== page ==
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Air Force offers virtual reality therapy for those who suffer from PTSD

Staff Sgt. Louie Peralta, 86th Security Forces Squadron operations controller, utilizes a virtual reality trainer, Aug. 8, 2013, Ramstein Air Base, Germany. The 86th Medical Group offers virtual reality therapy in conjunction with traditional therapy to treat post-traumatic stress disorder. (U.S. Air Force photo/Airman 1st Class Jordan Castelan)

Staff Sgt. Louie Peralta, 86th Security Forces Squadron operations controller, utilizes a virtual reality trainer, Aug. 8, 2013, Ramstein Air Base, Germany. The 86th Medical Group offers virtual reality therapy in conjunction with traditional therapy to treat post-traumatic stress disorder. (U.S. Air Force photo/Airman 1st Class Jordan Castelan)

RAMSTEIN AIR BASE, Germany -- Post-traumatic stress disorder is an issue that the 86th Medical Group here has been treating with traditional and virtual methods for more than three years.

Social workers at the mental health clinic have customized virtual-reality simulators used to treat PTSD in unison with traditional therapy. Patients utilizing the simulator can relive situations that closely mimic conditions within a vehicle convoy or foot patrol.

"We are trying to emulate a scenario for someone who has convoyed in Iraq or Afghanistan before," said Capt. David Weller, 86th MDG social worker. "The idea is to recreate an event that might be an underlying source of some of their problems and then be able to have them start to talk about it. Creating a pathway that allows them to begin to get a handle on their anxiety levels and one day, eventually, be able to control it."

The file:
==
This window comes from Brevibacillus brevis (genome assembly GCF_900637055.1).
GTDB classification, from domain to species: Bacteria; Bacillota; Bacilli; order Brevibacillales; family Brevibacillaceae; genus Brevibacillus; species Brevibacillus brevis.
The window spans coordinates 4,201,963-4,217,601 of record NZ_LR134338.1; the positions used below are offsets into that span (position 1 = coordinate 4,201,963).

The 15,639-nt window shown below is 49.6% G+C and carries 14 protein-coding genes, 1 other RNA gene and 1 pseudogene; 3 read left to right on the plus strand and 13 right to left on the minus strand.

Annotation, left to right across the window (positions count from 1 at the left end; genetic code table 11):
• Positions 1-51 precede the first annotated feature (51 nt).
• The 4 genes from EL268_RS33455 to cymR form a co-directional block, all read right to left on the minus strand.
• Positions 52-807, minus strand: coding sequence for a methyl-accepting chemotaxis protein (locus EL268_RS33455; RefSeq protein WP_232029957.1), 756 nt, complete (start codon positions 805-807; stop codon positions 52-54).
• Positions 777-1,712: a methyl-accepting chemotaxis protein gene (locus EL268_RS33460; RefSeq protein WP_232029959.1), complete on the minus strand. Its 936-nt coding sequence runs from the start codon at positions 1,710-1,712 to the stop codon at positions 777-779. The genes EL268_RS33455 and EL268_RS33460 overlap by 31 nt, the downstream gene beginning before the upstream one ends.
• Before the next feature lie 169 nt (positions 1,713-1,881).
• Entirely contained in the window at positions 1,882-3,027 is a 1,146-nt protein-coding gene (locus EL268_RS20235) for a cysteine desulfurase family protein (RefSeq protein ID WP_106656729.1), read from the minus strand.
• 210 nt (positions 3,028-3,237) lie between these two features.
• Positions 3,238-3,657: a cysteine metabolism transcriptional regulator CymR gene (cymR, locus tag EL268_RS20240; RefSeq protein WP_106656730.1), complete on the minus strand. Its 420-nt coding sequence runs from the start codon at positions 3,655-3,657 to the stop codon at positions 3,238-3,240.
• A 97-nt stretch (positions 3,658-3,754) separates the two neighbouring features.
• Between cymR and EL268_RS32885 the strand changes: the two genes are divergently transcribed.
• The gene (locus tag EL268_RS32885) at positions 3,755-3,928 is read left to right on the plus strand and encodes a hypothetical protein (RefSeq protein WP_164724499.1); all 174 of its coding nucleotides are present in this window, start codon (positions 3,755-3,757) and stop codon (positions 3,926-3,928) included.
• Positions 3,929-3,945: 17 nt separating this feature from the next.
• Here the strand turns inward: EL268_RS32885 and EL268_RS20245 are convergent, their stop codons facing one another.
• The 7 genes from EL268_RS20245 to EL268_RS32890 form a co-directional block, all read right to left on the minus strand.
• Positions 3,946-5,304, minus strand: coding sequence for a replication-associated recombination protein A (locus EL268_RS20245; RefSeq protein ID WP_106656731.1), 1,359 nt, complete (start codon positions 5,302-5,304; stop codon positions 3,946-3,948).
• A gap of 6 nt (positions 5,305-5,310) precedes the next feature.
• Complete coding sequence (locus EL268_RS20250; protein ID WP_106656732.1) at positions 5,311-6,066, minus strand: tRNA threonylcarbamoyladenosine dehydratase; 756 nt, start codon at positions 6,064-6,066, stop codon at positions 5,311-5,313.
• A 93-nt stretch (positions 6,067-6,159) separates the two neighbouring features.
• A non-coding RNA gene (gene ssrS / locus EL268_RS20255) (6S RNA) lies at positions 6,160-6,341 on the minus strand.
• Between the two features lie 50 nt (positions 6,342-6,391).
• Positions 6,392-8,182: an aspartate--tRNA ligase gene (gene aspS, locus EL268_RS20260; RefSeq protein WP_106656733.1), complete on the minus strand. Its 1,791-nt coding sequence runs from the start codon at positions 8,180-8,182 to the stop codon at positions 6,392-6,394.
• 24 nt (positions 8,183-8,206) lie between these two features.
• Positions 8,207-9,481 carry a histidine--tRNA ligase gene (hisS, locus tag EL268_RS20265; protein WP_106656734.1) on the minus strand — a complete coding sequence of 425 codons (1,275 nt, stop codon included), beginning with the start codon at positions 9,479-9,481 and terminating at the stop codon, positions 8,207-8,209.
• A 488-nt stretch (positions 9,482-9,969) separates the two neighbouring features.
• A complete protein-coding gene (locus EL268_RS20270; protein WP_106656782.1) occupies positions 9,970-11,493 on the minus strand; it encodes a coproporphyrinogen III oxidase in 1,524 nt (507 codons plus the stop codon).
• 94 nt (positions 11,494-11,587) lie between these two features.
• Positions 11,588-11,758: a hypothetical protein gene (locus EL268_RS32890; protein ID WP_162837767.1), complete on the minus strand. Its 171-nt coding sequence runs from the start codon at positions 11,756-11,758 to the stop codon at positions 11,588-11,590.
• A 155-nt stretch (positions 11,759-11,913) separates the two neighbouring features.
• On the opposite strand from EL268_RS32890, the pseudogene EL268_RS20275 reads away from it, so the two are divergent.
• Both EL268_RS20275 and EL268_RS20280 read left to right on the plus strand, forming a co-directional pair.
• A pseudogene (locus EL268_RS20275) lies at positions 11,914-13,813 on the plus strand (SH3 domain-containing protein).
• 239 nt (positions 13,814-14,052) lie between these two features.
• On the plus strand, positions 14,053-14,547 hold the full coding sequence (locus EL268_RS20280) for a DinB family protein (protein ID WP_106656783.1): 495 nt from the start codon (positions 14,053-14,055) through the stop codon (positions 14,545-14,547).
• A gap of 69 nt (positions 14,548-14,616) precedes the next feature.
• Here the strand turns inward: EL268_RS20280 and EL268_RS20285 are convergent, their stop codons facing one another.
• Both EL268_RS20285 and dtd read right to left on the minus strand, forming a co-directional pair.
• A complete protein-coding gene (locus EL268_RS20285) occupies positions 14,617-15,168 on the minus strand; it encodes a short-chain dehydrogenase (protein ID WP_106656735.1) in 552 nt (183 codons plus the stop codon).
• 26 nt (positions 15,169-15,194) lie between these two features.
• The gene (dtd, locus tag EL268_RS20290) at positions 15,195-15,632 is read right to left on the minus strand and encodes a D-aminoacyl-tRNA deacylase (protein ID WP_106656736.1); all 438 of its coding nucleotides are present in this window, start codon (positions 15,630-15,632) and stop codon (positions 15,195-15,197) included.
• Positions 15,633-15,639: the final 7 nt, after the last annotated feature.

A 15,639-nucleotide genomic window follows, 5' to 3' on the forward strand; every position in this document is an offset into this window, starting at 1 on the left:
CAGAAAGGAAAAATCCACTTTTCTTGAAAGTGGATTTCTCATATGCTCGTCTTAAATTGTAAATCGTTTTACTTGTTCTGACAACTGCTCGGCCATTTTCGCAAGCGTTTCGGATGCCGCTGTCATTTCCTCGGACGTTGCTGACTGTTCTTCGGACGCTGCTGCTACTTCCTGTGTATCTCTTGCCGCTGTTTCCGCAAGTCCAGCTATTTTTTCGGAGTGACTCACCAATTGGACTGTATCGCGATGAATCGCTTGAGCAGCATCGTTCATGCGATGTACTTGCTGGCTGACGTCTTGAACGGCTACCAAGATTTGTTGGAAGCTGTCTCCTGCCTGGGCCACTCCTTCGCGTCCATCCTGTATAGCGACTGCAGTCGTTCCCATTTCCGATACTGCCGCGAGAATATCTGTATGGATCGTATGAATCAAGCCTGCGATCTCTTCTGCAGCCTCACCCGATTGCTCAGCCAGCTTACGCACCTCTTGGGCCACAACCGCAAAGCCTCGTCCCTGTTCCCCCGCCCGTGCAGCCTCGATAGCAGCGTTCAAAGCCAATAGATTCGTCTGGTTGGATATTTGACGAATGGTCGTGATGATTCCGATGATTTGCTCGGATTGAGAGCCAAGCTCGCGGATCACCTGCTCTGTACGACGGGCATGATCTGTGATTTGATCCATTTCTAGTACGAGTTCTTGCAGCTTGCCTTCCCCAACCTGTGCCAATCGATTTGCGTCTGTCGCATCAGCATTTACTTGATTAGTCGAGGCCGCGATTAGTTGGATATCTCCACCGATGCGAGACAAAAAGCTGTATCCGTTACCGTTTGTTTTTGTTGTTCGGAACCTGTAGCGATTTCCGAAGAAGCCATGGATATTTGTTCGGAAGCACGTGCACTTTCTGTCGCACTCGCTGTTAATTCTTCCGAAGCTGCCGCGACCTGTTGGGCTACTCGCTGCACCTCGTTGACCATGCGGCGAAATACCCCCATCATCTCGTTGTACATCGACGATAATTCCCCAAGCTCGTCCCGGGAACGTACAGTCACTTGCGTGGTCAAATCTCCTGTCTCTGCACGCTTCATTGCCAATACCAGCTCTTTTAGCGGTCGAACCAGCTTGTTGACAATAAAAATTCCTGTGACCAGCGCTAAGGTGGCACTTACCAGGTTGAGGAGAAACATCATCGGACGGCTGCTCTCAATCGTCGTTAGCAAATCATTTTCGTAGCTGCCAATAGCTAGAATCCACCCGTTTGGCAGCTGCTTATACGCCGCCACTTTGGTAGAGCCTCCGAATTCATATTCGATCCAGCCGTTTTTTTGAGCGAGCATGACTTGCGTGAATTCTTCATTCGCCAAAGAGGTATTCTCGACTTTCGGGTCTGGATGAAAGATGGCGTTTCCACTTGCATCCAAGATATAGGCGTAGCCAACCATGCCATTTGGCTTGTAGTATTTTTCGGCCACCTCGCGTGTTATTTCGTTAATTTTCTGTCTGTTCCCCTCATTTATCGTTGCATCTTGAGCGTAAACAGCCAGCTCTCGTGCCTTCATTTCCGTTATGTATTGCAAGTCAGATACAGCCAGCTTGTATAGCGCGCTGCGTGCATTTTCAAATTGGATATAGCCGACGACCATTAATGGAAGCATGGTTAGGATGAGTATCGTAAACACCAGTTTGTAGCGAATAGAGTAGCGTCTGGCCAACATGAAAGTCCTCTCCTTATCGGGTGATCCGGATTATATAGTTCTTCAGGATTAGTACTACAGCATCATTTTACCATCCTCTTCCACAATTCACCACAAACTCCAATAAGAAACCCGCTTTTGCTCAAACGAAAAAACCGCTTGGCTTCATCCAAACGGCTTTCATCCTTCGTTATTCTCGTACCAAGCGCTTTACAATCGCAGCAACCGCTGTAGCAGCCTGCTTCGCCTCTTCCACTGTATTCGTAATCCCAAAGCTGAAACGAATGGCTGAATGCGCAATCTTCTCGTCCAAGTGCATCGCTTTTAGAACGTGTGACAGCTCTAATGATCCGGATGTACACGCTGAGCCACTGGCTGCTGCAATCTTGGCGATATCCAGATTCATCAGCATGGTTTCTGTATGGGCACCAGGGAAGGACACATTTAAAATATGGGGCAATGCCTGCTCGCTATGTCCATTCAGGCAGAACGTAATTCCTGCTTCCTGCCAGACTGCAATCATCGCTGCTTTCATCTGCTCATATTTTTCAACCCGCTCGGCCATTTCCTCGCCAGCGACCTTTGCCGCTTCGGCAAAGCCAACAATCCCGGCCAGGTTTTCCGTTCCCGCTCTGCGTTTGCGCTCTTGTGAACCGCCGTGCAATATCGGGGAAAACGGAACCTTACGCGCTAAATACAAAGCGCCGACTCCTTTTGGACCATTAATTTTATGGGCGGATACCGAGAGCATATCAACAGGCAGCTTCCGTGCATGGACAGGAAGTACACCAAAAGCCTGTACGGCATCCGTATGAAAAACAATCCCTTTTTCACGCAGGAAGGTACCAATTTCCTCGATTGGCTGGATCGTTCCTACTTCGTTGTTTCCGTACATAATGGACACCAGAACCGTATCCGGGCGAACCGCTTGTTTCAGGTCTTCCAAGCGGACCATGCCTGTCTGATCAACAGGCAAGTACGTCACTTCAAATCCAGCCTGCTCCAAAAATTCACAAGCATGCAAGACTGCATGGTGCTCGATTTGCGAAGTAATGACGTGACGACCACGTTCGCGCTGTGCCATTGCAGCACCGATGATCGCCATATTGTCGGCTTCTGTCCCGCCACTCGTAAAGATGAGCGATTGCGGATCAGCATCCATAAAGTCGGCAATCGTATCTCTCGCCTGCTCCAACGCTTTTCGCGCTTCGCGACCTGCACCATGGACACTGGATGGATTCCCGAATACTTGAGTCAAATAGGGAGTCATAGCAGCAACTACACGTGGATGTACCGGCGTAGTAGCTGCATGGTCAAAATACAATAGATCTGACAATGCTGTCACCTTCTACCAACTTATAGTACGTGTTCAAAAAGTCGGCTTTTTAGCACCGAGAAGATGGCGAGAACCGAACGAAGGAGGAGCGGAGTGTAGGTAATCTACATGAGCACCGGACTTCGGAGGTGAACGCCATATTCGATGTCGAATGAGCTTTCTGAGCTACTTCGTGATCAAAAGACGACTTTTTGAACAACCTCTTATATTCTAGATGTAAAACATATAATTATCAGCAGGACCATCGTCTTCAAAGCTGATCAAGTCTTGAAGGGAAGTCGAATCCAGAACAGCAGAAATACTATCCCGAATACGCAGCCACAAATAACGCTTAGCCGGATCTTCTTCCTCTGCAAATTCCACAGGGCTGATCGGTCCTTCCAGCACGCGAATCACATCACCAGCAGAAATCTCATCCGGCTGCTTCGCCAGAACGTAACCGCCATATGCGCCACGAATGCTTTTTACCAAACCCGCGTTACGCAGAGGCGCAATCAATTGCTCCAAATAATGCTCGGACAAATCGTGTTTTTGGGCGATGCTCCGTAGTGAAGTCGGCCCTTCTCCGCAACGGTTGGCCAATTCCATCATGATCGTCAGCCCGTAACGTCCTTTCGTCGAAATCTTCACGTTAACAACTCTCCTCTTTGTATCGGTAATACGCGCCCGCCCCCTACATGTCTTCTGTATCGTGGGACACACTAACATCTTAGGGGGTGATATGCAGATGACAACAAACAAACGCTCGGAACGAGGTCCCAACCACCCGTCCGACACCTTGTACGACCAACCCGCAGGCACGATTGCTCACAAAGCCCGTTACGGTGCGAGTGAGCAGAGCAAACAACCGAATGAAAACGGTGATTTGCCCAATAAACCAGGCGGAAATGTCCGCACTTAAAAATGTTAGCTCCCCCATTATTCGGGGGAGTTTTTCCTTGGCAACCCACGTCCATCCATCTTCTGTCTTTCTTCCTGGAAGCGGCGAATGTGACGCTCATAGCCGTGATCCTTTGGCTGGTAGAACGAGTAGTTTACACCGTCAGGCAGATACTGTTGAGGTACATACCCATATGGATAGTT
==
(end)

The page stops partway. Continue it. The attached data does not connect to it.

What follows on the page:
Virtual reality scenarios are only used to supplement the already in-place therapy for those diagnosed with PTSD. Working in tandem with social workers, a virtual reality session and a therapy session generally last 60 to 90 minutes.

"It affects everyone differently," said Staff Sgt. Louie Peralta, 86th Security Forces Squadron operations controller. "I came in really not knowing what to expect. For me the virtual reality simulator brought back memories I was repressing and I was then able to begin talking about it."

Being able to process, talk about and then slowly breakdown the situation is what leads to lower levels of anxiety Weller said.

"People will have sudden memory recoveries from situations they might have been unknowingly suppressing," said Maj. Donald Christman, 86th MDG mental health flight commander. "This allows many to flesh out and gain a firmer grasp around the situation that has been so problematic."

For more information about PTSD treatment call your MTF's mental health clinic.
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